ARCHITECTURE AND MODERN INFORMATION TECHNOLOGIES
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CERTAIN ASSUMPTIONS IN DIGITAL DESIGN CULTURE
Daniel Cardoso (Ä. Êàðäîñî)
Massachusetts Institute of Technology, United States
June, 1829. In his heartfelt rebuttal of Thomas Carlyle’s Signs of the Times, Timothy Walker, a Harvard lawyer and self-proclaimed “America’s attorney” contends that “Machines are to perform all the drudgery of man, while he is to look on in self-complacent ease” (Fig. 1). He asserts that once the corporeal necessities of man are satisfied by machinery “there would be nothing to hinder all mankind from becoming philosophers, poets, and votaries of art.” (Walker 1831 : 123, emphasis added)
Fig. 1. Steam Engine (Malone 2005)
More than a hundred years later, in May of 1966, Stephen A. Coons, a MIT mechanical engineer and early promoter of numerically controlled machinery as creative aides, described digital fabrication devices to an audience of artists and designers as “perfect slaves” that are to perform the dirty work of dealing with materials while the artist or designer is free to “concentrate fully in the creative act” (Coons 1966:11, emphasis added).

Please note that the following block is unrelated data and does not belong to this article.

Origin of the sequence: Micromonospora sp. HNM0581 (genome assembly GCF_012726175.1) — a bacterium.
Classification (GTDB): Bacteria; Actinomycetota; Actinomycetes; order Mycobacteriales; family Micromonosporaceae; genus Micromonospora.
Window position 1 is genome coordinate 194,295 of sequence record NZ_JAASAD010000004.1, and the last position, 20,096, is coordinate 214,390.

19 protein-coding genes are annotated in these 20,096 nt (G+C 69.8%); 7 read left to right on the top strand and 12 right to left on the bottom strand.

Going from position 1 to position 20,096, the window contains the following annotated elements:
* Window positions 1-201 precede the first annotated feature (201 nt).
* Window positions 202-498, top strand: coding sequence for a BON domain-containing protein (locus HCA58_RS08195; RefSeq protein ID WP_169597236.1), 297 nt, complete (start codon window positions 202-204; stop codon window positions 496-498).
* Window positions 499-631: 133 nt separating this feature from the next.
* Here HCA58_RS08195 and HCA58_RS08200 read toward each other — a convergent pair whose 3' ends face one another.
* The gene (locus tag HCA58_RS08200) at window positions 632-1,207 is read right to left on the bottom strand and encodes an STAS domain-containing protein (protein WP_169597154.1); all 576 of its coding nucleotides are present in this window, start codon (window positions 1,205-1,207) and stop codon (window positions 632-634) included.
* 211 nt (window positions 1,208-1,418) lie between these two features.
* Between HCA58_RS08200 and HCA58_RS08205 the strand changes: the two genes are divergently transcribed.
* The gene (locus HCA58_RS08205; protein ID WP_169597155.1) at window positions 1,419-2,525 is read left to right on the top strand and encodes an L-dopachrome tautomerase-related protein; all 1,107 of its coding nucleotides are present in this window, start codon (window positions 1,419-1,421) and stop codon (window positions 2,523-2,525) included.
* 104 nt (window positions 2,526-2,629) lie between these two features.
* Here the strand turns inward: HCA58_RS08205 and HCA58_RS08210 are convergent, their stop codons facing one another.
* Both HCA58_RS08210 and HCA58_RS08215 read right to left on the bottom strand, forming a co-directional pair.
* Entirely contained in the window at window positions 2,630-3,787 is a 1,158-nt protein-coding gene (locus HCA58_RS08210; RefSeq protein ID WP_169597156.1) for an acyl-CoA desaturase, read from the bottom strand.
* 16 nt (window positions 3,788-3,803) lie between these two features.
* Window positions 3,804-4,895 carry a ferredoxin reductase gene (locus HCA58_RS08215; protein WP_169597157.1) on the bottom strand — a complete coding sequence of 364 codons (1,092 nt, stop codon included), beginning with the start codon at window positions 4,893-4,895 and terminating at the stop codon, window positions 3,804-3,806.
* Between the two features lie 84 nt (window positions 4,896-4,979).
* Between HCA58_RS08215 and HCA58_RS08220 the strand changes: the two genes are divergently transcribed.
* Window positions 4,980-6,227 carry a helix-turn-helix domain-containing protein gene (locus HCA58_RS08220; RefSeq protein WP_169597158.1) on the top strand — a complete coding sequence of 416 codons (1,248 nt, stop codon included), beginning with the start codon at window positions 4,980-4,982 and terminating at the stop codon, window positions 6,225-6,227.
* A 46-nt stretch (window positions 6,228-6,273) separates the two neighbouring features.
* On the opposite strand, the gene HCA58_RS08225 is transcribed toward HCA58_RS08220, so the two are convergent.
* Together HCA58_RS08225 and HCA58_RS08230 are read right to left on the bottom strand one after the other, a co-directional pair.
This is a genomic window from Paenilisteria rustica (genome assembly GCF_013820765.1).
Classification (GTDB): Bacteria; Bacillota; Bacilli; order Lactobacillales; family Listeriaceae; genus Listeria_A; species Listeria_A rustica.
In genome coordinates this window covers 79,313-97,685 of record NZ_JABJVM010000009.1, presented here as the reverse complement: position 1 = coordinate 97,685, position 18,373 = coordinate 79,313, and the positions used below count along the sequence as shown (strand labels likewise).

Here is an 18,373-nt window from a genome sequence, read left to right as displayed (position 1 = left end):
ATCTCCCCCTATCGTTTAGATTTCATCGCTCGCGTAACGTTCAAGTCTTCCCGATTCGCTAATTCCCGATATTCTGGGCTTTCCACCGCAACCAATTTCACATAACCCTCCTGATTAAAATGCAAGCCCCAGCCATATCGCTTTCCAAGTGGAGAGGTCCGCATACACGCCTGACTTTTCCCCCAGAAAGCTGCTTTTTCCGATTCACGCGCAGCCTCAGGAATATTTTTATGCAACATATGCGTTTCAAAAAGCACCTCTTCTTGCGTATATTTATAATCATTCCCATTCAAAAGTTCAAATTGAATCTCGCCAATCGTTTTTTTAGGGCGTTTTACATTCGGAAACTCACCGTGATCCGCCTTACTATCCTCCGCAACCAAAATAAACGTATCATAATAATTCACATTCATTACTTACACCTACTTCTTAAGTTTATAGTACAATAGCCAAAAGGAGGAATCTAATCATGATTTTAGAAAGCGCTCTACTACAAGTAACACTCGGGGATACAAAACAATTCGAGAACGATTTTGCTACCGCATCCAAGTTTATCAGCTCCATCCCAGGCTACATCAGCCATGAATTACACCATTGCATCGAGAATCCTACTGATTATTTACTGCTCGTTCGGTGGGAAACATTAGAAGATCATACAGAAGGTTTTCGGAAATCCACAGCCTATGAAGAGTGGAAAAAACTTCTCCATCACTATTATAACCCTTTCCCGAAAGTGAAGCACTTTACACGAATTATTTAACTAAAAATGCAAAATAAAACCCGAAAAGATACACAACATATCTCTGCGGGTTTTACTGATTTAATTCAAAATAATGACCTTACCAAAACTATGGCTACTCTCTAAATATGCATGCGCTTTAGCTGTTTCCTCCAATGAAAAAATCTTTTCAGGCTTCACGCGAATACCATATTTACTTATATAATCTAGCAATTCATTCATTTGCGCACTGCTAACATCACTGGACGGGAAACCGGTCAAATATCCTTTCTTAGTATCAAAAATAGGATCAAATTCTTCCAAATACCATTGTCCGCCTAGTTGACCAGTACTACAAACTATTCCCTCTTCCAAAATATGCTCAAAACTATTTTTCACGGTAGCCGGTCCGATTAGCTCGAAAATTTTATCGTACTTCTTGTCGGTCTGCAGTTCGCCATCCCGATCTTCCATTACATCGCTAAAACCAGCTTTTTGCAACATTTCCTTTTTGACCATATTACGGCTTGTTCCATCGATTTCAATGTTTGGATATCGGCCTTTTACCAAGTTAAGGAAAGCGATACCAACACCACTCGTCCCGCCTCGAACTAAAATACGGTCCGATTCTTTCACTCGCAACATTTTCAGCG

These two propositions belong to different moments in history and describe different technological realities; Walker’s was the world of textile mills, factories and steam engines; his Defense of Mechanical Philosophy is an ode to the promises of a nascent technological society. In contrast, Coons’ world is Post-war US America, a world in which computers and other technologies developed mainly for military purposes were starting to be massively, optimistically assimilated by consumer markets in the United States. In his talk he speaks of digital computers and numerically controlled devices ambiguously as “compliant partners”, as an “appropriate kind of slaves” and as “magic instruments of creative liberation”; Coons’ talk is an ode to the promises of the information society, the number-crunching digital computers and their potential for faster, better and cheaper manufacturing. Despite the differences, the ideology both seem to promote is surprisingly consistent: Walker believes, as well as Coons, that the manipulation of physical materials is a stage that should be hidden as an unnecessary and undesired part of human existence. They both dismiss the physical, the material, as something dirty and abject, while the purely mental is ennobled: A working hypothesis of this paper is that a common trait underlies Walker’s and Coons’ discourses.